Publishing in the Humanities Today: Part IV
10th December 2009
Segueing from the effect of technology on the print model of book publishing to e-books, here’s the fourth installment of Fordham University Press’ Editorial Director Helen Tartar’s November 18 lecture:
So I’ll say some words about what has been spoken about a lot—“e-books” and hand-held electronic readers such as Kindle. I’d like to invoke here a helpful distinction proposed by Rebecca Kennison, director of the Columbia University Center for Digital Research and Scholarship (CDRS): that between the online book and the book online. A book online is what Amazon, Sony, B&N, etc. are pushing through their various hand-held readers. Basically it is—though not at all simply, in terms of the work required–the transposition of a digital file of what is printed as a physical book onto an electronic device. Any child raised in an advanced capitalist society ought to know why so much advertising is going into these hand-held devices at the moment. The manufacturing cost of a Kindle must be a quarter (and probably much less) of its selling price of $300. (And when was the last time you paid that for a book?) So Amazon no doubt benefits from a markup much greater than its margin on the 50 percent or so discount it gets from publishers and the price it charges for their paper books. And then there is the electronic virtuosity in what Vance Packard long ago dubbed “planned obsolescence”— in a year or two, you can announce a new and improved version of your electronic device and force people to buy all over again something they didn’t need in the first place.
One thing that interests me very much here is whether and how media development outside the book may (or may not) have solved the issue of consumer interface, which has long been the sticking point in the imagination of “electronic books.” In the nineties, Xerox Parc was fascinated by the problem of creating an electronic device that would flexibly fit into the body in the way a book does. But a much less elegant solution may have been enabled by such things as cell phones and hand-held computer games, because of people’s psychic investment in these things. I’m especially interested in heating-up points in technological change where new technological practices, rather than disempowering and disenabling those forced into using them, start to result—usually via the hoary means of serving as vehicles for human passion—in arguably new modes of psychic life and sociality. If the “e-book” indeed does take off at this point, I would speculate that this may be because people now find hand-held electronic devices, no matter how horrible the interface, as compelling a model for interiority as the printed book came to be in the newly devised private rooms and other spaces of intimacy in the early modern period.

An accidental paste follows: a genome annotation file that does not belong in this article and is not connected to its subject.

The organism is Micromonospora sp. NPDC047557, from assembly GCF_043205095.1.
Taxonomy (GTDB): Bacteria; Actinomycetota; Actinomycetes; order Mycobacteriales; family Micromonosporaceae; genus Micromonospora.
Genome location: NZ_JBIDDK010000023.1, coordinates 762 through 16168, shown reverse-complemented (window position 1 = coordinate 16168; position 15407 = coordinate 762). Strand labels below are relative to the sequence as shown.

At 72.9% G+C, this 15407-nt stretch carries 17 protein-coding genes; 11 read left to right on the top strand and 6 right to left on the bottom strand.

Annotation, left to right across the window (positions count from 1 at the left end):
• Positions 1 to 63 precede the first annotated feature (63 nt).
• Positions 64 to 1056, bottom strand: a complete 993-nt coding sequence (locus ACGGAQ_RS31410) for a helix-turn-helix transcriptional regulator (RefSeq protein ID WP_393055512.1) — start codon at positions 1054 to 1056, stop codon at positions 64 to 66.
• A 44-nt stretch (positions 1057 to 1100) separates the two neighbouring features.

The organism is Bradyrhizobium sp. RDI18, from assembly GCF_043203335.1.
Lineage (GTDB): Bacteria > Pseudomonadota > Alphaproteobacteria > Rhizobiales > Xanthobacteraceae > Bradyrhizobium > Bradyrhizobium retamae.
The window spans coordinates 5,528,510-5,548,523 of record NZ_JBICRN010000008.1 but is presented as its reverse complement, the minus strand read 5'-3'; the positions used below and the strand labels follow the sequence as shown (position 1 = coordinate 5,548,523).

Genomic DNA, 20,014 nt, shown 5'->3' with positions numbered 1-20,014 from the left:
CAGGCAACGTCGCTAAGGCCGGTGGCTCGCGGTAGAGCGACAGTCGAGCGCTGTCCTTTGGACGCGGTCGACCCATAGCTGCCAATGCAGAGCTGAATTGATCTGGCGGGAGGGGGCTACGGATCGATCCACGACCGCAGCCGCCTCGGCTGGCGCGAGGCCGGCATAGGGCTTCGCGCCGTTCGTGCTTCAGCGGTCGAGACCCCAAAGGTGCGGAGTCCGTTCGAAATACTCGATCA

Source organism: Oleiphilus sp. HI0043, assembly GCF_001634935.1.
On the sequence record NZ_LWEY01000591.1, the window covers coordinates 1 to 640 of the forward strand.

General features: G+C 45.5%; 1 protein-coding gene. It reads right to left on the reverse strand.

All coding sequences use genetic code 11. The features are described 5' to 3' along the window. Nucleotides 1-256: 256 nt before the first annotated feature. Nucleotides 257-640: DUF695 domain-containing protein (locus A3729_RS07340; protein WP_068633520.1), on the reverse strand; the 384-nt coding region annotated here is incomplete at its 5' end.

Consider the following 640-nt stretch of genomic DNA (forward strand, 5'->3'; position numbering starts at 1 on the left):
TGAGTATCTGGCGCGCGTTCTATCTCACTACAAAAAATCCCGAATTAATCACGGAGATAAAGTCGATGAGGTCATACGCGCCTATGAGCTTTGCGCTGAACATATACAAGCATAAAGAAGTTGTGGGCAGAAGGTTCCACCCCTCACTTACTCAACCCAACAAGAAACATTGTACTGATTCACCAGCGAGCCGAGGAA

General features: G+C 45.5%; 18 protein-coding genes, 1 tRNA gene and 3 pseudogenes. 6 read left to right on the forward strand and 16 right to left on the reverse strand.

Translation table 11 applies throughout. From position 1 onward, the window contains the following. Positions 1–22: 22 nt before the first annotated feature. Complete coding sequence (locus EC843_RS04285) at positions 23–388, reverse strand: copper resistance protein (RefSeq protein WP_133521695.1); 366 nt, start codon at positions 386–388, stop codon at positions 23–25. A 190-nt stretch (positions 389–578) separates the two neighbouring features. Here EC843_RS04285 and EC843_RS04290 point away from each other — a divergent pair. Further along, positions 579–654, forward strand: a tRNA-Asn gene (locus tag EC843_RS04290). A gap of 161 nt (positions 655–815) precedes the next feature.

The online book, by contrast, is something else, an attempt to use the specific media skills of trained professionals (and I emphasize these words) to enable authors to realize their visions of presentation for their work in ways that they could not accomplish in the print medium alone. Everyone knows that text is only one of the things one can accomplish digitally: Why not try a book that incorporates more pictures than can normally be afforded in print, or even a video? Could the electronic medium be used to alter the temporal structure of how a book is experienced? And what about searches? Now that most writing is done on computers, everyone has rediscovered the wonders of the ancient genre of the concordance, the ability to search for specific words or phrases outside any conceptual armature.